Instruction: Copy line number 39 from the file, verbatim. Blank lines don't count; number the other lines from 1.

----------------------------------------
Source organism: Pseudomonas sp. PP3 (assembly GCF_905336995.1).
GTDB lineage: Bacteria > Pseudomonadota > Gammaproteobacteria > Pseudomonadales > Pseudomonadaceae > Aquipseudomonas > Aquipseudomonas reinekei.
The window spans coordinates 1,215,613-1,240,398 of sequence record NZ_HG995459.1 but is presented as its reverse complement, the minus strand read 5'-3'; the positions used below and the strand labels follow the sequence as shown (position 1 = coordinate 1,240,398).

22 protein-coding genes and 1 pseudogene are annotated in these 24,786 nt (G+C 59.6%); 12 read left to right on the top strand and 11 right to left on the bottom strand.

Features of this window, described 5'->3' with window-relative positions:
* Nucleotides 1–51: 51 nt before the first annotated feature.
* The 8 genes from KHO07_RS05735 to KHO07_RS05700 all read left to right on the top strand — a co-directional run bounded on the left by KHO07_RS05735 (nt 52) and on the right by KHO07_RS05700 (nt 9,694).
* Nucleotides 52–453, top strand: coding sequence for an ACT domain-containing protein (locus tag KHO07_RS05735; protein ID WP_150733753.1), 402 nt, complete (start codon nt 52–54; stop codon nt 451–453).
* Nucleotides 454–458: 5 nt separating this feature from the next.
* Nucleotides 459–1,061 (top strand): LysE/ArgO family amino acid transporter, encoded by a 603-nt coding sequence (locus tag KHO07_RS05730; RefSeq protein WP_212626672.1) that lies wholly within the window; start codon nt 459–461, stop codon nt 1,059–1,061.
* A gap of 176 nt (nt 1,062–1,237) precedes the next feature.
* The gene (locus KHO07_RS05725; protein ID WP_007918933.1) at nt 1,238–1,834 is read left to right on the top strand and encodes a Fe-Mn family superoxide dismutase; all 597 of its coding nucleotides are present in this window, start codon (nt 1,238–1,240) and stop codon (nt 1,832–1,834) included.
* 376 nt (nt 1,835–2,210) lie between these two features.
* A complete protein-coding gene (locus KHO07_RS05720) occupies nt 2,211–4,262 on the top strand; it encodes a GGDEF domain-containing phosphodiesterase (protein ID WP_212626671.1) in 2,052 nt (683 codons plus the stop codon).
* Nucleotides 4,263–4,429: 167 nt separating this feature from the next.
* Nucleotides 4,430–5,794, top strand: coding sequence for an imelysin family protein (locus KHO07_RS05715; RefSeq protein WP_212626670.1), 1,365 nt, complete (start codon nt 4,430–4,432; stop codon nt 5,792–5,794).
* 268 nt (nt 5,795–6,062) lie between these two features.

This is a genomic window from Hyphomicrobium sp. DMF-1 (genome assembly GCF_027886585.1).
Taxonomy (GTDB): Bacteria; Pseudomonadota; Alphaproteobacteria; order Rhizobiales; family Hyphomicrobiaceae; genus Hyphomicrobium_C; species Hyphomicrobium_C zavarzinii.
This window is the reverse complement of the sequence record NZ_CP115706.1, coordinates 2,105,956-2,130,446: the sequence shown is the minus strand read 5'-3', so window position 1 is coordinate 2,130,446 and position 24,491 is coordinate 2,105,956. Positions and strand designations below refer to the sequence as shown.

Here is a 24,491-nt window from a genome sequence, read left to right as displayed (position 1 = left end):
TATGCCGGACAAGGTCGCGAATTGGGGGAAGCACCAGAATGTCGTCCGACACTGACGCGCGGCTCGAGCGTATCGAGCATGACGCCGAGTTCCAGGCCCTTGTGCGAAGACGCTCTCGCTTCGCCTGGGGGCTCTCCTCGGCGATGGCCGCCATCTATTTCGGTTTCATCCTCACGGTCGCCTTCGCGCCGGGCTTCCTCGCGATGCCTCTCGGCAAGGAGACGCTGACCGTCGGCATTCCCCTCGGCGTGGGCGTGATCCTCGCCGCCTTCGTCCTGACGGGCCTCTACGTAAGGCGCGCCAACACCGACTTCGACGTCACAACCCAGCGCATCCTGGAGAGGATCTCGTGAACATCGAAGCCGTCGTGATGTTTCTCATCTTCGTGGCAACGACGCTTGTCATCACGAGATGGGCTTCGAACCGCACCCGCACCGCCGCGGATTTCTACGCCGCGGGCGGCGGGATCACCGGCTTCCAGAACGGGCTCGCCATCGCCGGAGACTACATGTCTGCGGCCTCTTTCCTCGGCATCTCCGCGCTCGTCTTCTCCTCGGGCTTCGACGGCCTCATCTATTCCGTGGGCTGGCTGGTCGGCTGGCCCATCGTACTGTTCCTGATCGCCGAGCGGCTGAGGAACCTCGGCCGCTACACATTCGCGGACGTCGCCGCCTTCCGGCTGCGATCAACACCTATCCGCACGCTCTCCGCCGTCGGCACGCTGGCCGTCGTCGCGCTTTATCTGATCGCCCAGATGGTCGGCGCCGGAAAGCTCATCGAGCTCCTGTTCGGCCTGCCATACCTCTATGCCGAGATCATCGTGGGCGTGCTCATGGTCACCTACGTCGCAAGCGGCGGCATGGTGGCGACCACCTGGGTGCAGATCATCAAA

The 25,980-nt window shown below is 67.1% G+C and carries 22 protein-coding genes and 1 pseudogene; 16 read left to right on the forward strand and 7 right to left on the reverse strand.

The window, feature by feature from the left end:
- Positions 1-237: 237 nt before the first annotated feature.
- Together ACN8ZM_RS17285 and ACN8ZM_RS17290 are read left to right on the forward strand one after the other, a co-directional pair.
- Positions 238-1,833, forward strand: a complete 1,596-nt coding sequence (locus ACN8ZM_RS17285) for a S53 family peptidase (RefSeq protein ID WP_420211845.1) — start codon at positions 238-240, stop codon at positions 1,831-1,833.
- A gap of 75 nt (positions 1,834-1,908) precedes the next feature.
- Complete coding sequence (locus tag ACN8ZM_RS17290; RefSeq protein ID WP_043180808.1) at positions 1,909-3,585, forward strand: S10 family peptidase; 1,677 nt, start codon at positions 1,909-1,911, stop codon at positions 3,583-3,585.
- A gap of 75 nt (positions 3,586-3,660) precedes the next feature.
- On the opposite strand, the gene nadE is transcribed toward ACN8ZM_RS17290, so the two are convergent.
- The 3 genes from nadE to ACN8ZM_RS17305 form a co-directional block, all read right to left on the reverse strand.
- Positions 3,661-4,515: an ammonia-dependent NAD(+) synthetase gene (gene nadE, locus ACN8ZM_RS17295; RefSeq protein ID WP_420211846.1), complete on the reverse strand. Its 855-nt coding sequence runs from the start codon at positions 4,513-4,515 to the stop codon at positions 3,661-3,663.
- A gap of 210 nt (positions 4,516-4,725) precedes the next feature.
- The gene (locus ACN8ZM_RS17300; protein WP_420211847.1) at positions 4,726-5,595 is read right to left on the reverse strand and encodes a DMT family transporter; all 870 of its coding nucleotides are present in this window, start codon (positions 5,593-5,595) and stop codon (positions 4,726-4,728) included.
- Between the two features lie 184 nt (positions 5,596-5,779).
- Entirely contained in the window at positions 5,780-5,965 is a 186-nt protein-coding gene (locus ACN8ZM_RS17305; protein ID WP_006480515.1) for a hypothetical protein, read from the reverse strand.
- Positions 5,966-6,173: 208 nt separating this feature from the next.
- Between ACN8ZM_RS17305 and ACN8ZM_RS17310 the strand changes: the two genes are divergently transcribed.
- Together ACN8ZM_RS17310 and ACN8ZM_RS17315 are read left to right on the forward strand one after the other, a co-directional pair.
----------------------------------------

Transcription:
- Between ACN8ZM_RS17305 and ACN8ZM_RS17310 the strand changes: the two genes are divergently transcribed.